Escape the cold and check out these unrivaled Southwestern National Parks!

Grand Canyon National Park
I’ve seen the Grand Canyon on a few different occasions in my life, and every time I go it makes me laugh out loud. There’s something so absurd about its size to which photos just can’t do justice. I always imagine the first settlers walking through the forest, emerging exhausted from a clearing and suddenly realizing the immensity of the task ahead of them. Nowadays the Canyon hasn’t lost any of its splendor, in fact it’s probably only increased in contrast to our modern world of technological obsession. Eighteen miles wide and one mile deep at the biggest points, the Grand Canyon is one of America’s most famous natural treasures. Be sure to catch it at sunrise and/or sunset for a painted canyon aflame with unique colors. Hike down along the many day paths or set up a longer trek in advance. It’s also possible to canoe or kayak down the Colorado River that runs through it, although these need to be arranged way in advance.

Death Valley National Park
I mean, yeah, the name isn’t great. But the park sure is. It’s the hottest, driest, and lowest national park in America but with an incredibly varied landscape that is 91% designated wilderness. Hikes are best in the mornings before the heat, and I recommend checking out Artist’s Palette—one of the backdrops used for Tatooine in the original Star Wars. Speaking of stars, as a recently designated “dark sky park”, this will be one of the best views of the North American night skies you’ll be able to see in your lifetime.

Arches National Park
Arches National Park is home to over 2,000 naturally occurring sandstone arches, including the infamous “Delicate Arch” that you see all over Utah stamps and license plates. The park became more popular after the success of Edward Abbey’s memoir Desert Solitaire and has only grown in popularity today. While I’ll always advocate for getting out in nature on foot, unlike a lot of national parks, there’s quite a bit at Arches that you can experience from the comfort of your car. That said, you’ll want to reserve a trip in advance to hike into the Fiery Furnace. Trust me.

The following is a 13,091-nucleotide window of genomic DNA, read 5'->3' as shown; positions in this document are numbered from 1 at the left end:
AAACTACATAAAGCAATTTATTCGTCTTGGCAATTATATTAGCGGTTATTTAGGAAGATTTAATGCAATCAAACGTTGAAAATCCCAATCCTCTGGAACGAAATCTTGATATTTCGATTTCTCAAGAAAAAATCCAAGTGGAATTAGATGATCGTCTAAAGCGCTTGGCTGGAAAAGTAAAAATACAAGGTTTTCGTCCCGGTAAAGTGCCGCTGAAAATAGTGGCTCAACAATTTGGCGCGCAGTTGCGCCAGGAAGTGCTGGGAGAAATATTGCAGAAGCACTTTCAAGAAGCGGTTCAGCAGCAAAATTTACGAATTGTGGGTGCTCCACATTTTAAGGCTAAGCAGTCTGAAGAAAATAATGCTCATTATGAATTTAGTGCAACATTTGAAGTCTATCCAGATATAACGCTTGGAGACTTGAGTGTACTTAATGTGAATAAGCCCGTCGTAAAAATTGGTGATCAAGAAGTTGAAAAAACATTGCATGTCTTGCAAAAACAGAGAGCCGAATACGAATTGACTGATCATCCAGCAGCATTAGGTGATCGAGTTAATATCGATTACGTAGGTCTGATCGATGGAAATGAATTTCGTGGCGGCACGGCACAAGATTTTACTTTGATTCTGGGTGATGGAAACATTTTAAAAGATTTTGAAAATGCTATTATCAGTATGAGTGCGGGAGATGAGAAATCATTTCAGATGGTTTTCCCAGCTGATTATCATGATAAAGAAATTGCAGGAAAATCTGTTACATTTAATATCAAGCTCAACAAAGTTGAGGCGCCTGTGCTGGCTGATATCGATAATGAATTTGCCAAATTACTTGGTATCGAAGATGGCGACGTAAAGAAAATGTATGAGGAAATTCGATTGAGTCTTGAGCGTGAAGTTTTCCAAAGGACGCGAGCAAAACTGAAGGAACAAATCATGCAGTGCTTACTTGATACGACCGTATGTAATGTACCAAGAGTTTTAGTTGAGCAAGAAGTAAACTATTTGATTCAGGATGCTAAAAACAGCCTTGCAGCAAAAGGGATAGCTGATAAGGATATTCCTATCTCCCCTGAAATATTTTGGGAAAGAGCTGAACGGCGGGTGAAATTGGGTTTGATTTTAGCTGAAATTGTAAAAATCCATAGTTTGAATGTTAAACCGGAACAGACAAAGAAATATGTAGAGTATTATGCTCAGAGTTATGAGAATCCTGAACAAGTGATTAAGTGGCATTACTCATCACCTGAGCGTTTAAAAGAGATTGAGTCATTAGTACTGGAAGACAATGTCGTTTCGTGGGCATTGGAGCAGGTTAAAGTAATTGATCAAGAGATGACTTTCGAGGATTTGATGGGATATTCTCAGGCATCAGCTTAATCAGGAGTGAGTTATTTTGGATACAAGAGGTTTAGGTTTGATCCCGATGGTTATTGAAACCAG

Bryce Canyon National Park
Despite its name, there is no canyon. Instead there’s a giant collection of naturally occurring amphitheaters with alien-looking spires called “hoodoos” that make you truly feel like you’re in a foreign and fantastical land. Keep an eye out for hawks and peregrine falcons while catching sight of a gloriously red sunset throwing unique shadows between all the odd and stunning spires. This is also a great place for stargazing and the park offers beloved moonlit hikes where flashlights aren’t allowed.

Zion National Park
Now despite no mention in the name, this park is famous for its canyon. Unlike much of the Southwest’s terrain, the park is filled with desert canyons, coniferous forests, and rivers that all make for a truly lush and beautiful landscape you won’t want to miss. See the park however you’d like: hike, bike, drive—heck, take the Zion Shuttle. Movies to watch beforehand: The Electric Horseman, Butch Cassidy and the Sundance Kid, and Jeremiah Johnson—all of which star Zion National Park (...oh and Robert Redford).

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